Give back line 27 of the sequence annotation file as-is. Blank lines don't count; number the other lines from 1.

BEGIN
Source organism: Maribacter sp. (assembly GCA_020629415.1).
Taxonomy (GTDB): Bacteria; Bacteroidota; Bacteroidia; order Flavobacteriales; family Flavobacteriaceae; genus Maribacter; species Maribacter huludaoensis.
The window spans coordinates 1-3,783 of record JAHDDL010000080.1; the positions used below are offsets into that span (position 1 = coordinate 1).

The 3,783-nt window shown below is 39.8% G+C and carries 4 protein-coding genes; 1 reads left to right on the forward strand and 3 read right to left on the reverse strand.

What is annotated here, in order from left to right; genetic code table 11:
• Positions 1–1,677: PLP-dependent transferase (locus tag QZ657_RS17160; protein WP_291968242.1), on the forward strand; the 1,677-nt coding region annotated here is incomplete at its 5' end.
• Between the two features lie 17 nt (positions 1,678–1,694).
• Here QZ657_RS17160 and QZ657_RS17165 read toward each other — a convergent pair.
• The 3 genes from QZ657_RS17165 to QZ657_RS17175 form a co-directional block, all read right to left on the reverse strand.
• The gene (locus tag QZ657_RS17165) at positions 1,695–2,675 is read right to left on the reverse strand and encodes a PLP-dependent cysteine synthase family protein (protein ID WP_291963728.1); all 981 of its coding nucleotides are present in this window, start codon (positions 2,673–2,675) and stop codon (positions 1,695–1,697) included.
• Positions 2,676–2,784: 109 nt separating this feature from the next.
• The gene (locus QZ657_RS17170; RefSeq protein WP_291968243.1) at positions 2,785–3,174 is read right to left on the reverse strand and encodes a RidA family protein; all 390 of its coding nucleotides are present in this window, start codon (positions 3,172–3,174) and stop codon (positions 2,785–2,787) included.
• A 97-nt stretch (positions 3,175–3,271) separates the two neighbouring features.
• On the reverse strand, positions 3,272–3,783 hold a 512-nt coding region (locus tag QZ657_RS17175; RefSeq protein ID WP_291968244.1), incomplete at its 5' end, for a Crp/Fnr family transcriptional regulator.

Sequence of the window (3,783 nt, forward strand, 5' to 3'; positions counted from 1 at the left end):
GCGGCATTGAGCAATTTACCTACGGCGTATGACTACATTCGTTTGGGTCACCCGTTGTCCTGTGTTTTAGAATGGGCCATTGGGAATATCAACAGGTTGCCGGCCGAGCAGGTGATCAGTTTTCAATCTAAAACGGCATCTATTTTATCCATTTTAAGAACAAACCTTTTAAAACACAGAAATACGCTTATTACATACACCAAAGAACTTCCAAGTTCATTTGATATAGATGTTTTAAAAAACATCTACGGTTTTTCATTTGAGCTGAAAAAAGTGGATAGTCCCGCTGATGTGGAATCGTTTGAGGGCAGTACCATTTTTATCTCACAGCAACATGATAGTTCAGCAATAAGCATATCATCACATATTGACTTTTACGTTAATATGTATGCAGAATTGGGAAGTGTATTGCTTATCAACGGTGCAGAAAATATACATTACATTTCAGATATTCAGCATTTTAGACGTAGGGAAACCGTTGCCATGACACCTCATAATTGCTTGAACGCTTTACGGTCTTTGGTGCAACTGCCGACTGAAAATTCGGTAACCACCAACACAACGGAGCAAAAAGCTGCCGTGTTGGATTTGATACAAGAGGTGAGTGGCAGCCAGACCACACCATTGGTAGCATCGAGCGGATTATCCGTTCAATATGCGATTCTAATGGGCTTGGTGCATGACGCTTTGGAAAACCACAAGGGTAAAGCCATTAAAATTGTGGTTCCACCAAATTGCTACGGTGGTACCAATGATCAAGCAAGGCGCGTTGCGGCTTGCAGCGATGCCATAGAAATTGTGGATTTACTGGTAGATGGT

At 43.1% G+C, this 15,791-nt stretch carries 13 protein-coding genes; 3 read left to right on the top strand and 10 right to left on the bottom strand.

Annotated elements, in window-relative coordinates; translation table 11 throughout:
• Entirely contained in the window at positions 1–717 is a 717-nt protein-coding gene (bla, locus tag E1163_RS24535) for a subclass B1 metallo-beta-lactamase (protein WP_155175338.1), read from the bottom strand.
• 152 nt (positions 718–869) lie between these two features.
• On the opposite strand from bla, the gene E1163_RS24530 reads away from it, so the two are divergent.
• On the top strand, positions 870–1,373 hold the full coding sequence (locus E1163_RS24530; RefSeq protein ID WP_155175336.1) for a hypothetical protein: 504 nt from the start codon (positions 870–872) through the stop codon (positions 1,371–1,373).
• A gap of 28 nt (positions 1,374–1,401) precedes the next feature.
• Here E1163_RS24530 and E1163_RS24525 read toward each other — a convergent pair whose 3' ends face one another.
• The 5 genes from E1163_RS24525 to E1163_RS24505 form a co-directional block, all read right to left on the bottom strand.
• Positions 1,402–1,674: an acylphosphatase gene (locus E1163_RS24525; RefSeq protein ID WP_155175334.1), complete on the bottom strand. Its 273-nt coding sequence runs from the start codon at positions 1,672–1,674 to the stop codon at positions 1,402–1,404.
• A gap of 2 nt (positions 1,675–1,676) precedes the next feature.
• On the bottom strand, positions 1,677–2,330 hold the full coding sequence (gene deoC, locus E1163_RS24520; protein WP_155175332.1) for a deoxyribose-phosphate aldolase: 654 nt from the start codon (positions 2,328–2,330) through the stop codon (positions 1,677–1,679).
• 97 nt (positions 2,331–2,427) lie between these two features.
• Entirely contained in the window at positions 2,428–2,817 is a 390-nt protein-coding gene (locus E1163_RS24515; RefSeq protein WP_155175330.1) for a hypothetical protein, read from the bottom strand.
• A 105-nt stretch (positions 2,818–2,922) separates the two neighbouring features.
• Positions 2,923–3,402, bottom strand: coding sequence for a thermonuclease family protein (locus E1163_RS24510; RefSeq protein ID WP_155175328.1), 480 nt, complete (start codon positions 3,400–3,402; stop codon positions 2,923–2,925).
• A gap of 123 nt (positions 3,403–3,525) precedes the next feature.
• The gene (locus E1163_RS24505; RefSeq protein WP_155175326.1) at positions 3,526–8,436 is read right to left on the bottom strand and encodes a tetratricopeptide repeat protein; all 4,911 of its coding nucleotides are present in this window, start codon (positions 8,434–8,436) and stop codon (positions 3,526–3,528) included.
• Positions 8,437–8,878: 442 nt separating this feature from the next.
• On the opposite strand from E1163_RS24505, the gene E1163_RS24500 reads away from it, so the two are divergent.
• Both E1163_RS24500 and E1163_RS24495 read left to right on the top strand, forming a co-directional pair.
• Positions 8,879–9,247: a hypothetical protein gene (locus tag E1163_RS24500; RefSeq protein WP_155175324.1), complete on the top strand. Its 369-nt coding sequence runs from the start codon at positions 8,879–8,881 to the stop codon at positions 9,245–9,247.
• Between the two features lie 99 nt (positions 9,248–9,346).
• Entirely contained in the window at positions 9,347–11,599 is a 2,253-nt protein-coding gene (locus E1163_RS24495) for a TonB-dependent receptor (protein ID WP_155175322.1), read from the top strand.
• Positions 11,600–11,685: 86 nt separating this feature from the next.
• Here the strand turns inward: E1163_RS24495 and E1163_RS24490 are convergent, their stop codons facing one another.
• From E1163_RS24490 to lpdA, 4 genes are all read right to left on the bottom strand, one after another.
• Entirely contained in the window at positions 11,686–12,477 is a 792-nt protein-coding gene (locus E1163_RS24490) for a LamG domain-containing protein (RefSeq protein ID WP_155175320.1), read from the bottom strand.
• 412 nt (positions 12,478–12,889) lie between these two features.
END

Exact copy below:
• A gap of 2 nt (positions 1,675–1,676) precedes the next feature.